Every minute in the UK we buy nearly 2 tonnes of clothing – thats the equivalent to 15,760 T-shirts.
It takes roughly 4.7 million litres of water to produce all those clothes. Thats enough water to give everyone a shower in the city of Bath.
And 59 tonnes of CO2 – the same as 500 car trips from London to Edinburgh.
All because of our unhealthy trend for fast fashion – retailers practice of producing cheap clothes as quickly and as frequently as possible.
Since the prices on these items are so low, they encourage consumers to buy en masse without thinking too much about their purchases. The result is that retailers are majorly overproducing. Consumers are buying clothes they dont really want and definitely dont need just because theyre inexpensive.
But this comes at a cost. A huge cost.
As fashion journalist Lucy Siegle points out: Fast fashion isnt free. Someone somewhere is paying for it. That someone is a marginalised garment worker. That somewhere is our own planet. Retailers are engaging in a dangerous race to the bottom in terms of forced labour and environmental concerns. As this happens, Fast Fashion is bringing a storm of human rights violations and environmental destruction on a global scale.
In the UK, every minute we throw away 570kg of clothing – the equivalent of 4,380 T-shirts. Enough to clothe every rough sleeper in London four times over.
According to a recent study, 43% of UK consumers throw away clothes after fewer than 10 wears, with 70% citing clothes losing their fit, feel and colour after fewer than five washes as the main factor behind this.
But the fashion industry is starting to take note.
CEO of Matches Fashion Ulric Jerome says: There is no longer any doubting the responsibility that we all have in the fashion industry, and how we urgently need to collaborate to really bring about systemic change.
By 2030 global apparel consumption is projected to rise by 63%, from 62 million tonnes today to 102 million tonnes — equivalent to more than 500 billion additional T-shirts. As a retailer we know that our responsibility is to work with our brand partners to understand their ways of working, and help and support them wherever we can to champion positive behaviours, from ensuring fair working conditions in their supply chains, to celebrating artisanal production and using lower impact materials.
Matches might be in-the-know, yet the same cant be said for all brands.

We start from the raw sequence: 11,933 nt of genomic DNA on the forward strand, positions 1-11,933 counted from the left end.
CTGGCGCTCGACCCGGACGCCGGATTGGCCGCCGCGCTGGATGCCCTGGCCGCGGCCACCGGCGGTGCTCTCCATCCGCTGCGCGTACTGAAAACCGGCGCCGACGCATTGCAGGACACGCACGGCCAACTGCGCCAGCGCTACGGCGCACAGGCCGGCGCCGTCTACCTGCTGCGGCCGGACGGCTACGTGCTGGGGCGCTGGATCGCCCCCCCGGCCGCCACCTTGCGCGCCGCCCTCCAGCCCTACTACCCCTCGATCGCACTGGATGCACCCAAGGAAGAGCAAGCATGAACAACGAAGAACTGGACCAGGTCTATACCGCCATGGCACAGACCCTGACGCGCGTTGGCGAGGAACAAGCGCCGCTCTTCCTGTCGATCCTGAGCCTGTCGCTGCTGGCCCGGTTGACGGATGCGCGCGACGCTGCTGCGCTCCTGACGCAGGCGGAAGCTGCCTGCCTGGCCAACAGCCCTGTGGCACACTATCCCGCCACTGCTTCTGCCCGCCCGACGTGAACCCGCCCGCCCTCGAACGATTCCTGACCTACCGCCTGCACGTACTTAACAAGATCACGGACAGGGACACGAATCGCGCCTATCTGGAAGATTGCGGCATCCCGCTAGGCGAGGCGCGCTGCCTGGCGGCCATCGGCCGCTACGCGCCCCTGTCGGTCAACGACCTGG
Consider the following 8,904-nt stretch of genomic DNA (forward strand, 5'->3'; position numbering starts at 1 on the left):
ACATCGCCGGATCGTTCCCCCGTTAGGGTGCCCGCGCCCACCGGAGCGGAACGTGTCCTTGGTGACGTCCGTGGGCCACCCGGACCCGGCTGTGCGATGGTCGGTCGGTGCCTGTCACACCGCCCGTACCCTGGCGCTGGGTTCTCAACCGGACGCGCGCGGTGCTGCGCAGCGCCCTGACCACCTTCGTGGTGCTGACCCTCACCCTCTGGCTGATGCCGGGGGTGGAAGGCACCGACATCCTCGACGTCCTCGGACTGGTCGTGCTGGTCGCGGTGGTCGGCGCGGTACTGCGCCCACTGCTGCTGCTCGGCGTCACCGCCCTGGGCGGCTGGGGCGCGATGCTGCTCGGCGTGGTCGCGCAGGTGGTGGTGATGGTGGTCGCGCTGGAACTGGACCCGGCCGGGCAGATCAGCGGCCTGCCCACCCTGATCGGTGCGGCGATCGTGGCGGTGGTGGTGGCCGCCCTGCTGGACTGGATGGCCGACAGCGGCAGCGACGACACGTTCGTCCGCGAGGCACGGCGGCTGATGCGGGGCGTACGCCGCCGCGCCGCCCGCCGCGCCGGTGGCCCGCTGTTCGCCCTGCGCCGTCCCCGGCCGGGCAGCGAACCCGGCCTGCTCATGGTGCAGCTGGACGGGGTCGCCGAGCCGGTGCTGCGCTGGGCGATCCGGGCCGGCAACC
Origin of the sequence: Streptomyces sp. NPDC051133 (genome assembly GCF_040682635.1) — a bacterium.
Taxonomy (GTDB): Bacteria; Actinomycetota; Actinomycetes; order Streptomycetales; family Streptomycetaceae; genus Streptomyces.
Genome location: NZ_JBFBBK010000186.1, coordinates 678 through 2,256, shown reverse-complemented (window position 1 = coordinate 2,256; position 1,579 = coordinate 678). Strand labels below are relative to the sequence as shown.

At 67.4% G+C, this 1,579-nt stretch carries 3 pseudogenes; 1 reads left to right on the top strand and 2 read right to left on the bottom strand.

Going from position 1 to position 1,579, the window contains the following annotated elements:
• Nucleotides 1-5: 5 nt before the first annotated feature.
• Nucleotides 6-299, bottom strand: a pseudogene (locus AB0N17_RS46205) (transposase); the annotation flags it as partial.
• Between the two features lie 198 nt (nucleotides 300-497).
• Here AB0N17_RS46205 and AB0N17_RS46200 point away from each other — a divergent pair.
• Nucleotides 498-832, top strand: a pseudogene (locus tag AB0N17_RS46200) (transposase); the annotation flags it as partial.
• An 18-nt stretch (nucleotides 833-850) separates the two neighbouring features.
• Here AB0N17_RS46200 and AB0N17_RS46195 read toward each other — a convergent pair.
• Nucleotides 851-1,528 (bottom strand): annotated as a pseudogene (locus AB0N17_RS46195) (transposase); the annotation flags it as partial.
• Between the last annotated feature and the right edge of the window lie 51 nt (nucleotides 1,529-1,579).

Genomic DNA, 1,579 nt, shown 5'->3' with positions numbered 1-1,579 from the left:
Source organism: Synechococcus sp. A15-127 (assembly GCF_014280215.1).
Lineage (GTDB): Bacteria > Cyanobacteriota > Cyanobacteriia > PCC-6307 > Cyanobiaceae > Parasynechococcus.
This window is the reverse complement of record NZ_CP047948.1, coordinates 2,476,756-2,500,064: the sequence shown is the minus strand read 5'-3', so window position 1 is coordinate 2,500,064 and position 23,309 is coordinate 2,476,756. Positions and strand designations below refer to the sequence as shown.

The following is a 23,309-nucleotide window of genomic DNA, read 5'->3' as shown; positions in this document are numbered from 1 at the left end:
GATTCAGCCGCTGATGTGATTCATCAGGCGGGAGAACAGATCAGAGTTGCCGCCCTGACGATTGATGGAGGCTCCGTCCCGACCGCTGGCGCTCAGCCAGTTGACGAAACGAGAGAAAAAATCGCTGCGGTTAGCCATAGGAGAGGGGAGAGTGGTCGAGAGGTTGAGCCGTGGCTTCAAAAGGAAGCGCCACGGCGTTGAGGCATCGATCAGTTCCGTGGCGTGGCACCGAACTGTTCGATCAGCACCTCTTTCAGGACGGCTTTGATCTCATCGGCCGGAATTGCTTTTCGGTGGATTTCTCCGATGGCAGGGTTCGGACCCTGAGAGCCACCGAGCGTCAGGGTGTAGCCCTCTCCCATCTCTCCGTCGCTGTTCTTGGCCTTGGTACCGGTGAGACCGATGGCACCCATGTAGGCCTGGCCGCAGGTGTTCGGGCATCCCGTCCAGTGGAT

According to a poll by Fashion Revolution, of 219 brands, 91% of brands did not know where their cotton was grown, 75% did not know the source of their fabrics, and only 50% could accurately trace where their products were cut and sewn.
The lack of visibility and understanding within the apparel supply chain directly translates to a lack of accountability. And this lack of accountability subsequently enables the extreme environmental disregard that we are witnessing today.
The apparel industry creates huge demand for cotton. In fact, cotton farms represent nearly 50% of all irrigated land and are responsible for nearly 24% of all global insecticide use and 11% of all pesticide use.
But its not just the brands that need to be aware – the consumer does too.
According to secondhand retailer Patatam, the appetite for second hand clothing is increasing. Women now more than ever are willing to shop more responsibly, with 64% saying theyd happily buy second hand and preloved items, up from 45% in 2016.
And as the conscious Gen Z generation continues to gain financial independence, this trend will only continue.
There are loads of reasons to switch to sustainable fabrics.
And long gone are the days of ill-fitting, loose linen sacks that were the only option to be good to the planet.
Sustainable fashion looks so good you cant tell the difference.
Here are seven cool, sustainable brands to buy and treasure forever:
1. Labo Mono
After looking online for a good waterproof jacket that was both comfortable when cycling and didnt look like a typical cycling jacket so he could wear it any time, designer Ali Namdari quickly realised his choices were almost nonexistent. And the few jackets on the market that were typically in-between looked plain and were far from sustainably made.